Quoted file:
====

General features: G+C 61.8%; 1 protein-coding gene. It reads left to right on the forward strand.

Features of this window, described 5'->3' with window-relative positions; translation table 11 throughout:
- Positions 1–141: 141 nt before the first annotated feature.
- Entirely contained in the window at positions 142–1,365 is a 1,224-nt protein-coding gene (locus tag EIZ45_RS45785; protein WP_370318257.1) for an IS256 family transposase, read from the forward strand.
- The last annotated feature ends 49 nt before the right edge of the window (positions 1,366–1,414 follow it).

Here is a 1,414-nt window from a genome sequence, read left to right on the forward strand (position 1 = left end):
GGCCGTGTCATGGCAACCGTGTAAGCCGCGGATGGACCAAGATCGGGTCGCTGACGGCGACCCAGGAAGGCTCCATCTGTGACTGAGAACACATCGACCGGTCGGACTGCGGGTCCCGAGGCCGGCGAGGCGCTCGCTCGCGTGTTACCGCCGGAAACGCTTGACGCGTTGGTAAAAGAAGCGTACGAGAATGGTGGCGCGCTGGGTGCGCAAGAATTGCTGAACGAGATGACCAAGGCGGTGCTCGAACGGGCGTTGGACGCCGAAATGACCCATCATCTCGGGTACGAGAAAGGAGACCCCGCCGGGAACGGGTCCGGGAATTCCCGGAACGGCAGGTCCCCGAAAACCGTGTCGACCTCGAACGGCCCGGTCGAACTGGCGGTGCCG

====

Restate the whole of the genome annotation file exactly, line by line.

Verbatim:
General features: G+C 61.8%; 1 protein-coding gene. It reads left to right on the forward strand.

Features of this window, described 5'->3' with window-relative positions; translation table 11 throughout:
- Positions 1–141: 141 nt before the first annotated feature.
- Entirely contained in the window at positions 142–1,365 is a 1,224-nt protein-coding gene (locus tag EIZ45_RS45785; protein WP_370318257.1) for an IS256 family transposase, read from the forward strand.
- The last annotated feature ends 49 nt before the right edge of the window (positions 1,366–1,414 follow it).

Here is a 1,414-nt window from a genome sequence, read left to right on the forward strand (position 1 = left end):
GGCCGTGTCATGGCAACCGTGTAAGCCGCGGATGGACCAAGATCGGGTCGCTGACGGCGACCCAGGAAGGCTCCATCTGTGACTGAGAACACATCGACCGGTCGGACTGCGGGTCCCGAGGCCGGCGAGGCGCTCGCTCGCGTGTTACCGCCGGAAACGCTTGACGCGTTGGTAAAAGAAGCGTACGAGAATGGTGGCGCGCTGGGTGCGCAAGAATTGCTGAACGAGATGACCAAGGCGGTGCTCGAACGGGCGTTGGACGCCGAAATGACCCATCATCTCGGGTACGAGAAAGGAGACCCCGCCGGGAACGGGTCCGGGAATTCCCGGAACGGCAGGTCCCCGAAAACCGTGTCGACCTCGAACGGCCCGGTCGAACTGGCGGTGCCG